So, sis by my side, we skipped through the rain.
London’s dampest affront couldn’t wash the grins off our faces
The deepest of friendships, the richest of times.

But not literally.
It’s with cheap cheerful tickets that we bolt to Victoria,
Pick up some food and bump our backpacks around.
Then ‘to Paris’ we’re summoned and it’s all of a sudden and we bundle aboard and we’re on our way.

To Paris. By bus.

A surreal midnight voyage, surely a dream
But surly Paris’ here too, ‘greeting’ the day.
The weather’s no better, greyness taps at the window.
Oh, god, please let me stay in this furnished cocoon!
These fellow adventurers , so silent so still.
My brothers, my sisters, how far we have come!
But as we stretch out the cricks, as we rattle and shake,
And rescue our packs from elbows and dampness.
In less than a minute we’re separate,

Our first French exchange is truly dismal.
Ems loses her nerve and just whispers ‘two’.
‘Two what’ sighs the French dude.
‘Tickets’ we mumble.
The disdain on his face as we stumble away.

We clock off the sites from fifty feet under
– the Bastille, the Louvre, ooohh the Champs-Elysee.
Impressed by the power, speed and girth of M1,
We respectfully roar into Gare du Lyon.

With two hours to spare and food on the mind
We take a stroll, then a walk, then a hike by the Seine.
We want proper coffee, and proper croissants,
At proper prices that won’t curl our toes in embarrassed compliance.
And you know what? We find it.
And it’s fantastic.
We scooch down by the river and breath steam from our cups.
A cormorant dives, sharing breakfast with us.
Joggers and dog walkers nod at our discretion.
Right now: we’re unstoppable.

From Paris to Milan. By train.

A little hollow eyed and giddy with our shared excitement of a life lived well, we pull ourselves on board the TGV.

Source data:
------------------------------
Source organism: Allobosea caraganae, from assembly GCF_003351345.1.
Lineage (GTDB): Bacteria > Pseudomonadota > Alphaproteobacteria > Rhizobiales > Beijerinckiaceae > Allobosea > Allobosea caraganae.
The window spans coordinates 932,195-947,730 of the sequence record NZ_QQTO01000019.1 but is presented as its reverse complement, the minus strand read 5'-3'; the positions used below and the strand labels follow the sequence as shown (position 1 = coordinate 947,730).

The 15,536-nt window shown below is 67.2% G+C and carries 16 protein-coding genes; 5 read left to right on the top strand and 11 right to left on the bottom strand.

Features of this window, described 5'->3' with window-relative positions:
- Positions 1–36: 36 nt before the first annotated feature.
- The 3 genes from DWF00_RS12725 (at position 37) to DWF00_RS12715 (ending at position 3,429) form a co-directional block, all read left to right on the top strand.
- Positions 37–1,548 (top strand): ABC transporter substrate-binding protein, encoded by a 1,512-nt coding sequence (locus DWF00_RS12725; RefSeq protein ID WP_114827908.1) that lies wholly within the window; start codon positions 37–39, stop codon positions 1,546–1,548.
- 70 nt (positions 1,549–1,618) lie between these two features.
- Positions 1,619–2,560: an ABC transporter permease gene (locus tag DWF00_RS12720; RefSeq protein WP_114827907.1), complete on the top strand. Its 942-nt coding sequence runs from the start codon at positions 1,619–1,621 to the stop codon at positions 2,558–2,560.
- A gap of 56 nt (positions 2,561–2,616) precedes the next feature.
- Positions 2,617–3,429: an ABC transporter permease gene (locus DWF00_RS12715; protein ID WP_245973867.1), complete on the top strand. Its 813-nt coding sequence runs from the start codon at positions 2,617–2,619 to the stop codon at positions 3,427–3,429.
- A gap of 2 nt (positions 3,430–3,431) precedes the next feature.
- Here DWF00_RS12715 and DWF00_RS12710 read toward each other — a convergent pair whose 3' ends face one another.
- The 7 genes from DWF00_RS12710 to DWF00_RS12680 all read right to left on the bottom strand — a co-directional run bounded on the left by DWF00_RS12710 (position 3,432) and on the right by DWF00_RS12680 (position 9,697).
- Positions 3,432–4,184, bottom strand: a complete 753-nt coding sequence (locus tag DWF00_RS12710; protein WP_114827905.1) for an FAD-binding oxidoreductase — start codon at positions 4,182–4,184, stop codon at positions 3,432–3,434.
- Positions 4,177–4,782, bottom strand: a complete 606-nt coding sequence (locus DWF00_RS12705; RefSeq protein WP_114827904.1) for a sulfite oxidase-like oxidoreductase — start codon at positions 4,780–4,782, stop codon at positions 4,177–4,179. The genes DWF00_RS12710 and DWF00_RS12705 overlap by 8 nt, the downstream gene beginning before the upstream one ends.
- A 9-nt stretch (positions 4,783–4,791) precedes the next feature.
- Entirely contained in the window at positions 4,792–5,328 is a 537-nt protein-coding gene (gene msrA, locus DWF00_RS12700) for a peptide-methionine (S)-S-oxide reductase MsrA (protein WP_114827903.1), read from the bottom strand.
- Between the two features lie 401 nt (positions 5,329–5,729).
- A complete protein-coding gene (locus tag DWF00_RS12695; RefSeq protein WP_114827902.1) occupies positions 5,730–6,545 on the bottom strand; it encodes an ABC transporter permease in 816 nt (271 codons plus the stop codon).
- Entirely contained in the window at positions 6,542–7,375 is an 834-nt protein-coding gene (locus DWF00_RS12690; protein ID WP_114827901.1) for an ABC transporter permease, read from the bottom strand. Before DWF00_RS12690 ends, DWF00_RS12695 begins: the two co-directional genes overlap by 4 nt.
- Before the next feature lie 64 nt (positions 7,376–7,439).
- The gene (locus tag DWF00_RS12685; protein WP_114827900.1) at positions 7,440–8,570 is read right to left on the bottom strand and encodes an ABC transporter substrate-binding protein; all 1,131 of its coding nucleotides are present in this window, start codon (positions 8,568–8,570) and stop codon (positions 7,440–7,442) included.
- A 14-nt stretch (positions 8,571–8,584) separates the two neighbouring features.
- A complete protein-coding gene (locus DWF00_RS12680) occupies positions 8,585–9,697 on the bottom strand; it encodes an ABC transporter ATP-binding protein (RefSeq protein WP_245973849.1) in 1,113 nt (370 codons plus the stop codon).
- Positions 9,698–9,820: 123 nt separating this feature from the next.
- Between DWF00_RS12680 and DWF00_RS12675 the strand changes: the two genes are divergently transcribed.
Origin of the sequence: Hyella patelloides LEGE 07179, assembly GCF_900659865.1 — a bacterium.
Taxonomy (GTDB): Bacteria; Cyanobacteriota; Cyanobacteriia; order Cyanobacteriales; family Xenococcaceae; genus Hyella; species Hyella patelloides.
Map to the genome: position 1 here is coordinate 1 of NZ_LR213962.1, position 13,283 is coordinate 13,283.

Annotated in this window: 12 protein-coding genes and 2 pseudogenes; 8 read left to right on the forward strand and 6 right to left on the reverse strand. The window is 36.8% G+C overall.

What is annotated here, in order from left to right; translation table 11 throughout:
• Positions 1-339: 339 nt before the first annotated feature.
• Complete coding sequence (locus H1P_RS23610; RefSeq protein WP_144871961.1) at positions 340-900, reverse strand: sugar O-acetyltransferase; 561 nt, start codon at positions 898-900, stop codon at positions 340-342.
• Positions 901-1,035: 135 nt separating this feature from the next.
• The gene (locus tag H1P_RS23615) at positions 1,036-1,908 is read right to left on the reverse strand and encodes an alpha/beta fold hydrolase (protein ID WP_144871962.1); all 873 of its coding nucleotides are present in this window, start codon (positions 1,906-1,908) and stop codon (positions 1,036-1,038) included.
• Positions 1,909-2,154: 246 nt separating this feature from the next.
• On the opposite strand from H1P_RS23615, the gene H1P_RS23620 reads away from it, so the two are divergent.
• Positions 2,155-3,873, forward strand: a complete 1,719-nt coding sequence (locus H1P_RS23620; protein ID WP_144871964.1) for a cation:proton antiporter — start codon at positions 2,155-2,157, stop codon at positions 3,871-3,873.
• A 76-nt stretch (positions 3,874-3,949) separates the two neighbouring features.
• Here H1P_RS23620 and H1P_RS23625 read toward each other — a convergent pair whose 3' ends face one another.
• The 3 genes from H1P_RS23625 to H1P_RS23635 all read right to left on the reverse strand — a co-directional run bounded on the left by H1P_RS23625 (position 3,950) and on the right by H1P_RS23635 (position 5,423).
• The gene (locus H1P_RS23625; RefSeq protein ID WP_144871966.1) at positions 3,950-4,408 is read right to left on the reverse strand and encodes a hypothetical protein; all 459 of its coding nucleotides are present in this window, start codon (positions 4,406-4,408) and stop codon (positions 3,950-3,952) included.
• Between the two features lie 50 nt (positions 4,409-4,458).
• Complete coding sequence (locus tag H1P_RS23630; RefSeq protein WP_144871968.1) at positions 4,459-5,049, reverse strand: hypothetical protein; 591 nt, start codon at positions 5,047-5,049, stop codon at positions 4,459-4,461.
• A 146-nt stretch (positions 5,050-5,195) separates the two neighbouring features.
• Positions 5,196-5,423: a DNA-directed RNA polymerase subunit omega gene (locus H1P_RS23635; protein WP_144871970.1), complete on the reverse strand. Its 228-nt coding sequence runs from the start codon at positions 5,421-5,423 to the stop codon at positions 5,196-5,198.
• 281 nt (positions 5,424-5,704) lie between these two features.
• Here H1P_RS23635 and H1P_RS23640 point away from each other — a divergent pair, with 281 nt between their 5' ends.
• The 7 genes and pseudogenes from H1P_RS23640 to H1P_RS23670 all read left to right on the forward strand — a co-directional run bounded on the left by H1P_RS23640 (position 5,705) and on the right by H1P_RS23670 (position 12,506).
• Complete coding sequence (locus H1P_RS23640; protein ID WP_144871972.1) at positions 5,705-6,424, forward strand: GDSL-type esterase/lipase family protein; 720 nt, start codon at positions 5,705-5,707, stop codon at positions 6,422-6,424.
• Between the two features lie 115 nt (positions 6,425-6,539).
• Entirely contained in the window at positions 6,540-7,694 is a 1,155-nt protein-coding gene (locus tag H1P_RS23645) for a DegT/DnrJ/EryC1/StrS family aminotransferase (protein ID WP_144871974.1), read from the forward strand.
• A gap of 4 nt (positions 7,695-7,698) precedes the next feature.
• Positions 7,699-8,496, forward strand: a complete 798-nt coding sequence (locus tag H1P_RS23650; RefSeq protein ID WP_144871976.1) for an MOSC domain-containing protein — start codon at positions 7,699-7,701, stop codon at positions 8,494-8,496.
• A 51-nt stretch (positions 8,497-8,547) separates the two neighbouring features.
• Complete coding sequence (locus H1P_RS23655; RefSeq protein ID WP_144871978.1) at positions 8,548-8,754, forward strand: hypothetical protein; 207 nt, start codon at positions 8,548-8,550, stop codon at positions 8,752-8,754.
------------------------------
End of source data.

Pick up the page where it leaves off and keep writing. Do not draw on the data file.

Comfortably slotted into place I drop off almost instantly and wake to streaming views of French countryside.
Wonderful Ems has packed a feast of rice cakes, figs and parma ham.
We eat with gusto, carefully avoiding the eyes, knees and feet of the lanky young men opposite.
It’s like a school disco – boys on one side, girls on the other.
Inadvertent footsy here
And opposite a lady feeds her never silent brood.

The journey is long but we have compartmentalised activities to pass the time.
We read, play games, make stuff,
I write this – thinking of the future and the past and how they meet on top of us.

Milano-Garibaldi is our destination
– a strangely flat name that makes me think of Milton Keynes or Bradford.
The station is not much to speak of – a shiny replica of modern architecture,
but oh the people!
With their sleek coiffures and tucked in shirts and effortless high heeled saunters.
So with backpacks, day-old clothes and a map in hand we gawp and sigh our way to Centrale, along streets that alternate between back alleyed rustic charm and towering banks that reflect each other infinitely.

We picnic on olives and anchovies outside the station
– a little nervous of the night ahead, an overnighter with no cabin booked.
And so it with slight distraction that we enter cavernous Centrale.
And so it takes a step or two and even half a beat for our eyes to tell us of the grandeur of this place.
A sweeping staircase beckons (no escalators here), but instead we circle, chatter silenced, head resting on our packs.
It’s beautiful.
Humbled, we quietly climb the cool stone steps and emerge upon a plaza.

To be continued…

No name

Suddenly, thoroughly, utterly bored!

Why do I spend my time trying so hard?!

What madness this is! What folly, what strife!

This poxy half-backward, half-forward life.

One eye for nostalgia; one cast ahead

to somewhere that hasn’t been thoroughly bled

of all of the things that I kind of like –

Like trees, big skies, silence, black cats, and bikes.

My precious depressives

Ever so witty,
Ever so smart.
My precious depressives,
Keep falling apart.

Always so gentle,
Pulped to the core,
They love me so deeply,
They always want more.

Once, they were fearless,
Fought every fight.
But darkness keeps creeping,
And they need a light.

I’m not a hero.
They know that too,
This isn’t a game though,
So maybe I’ll do.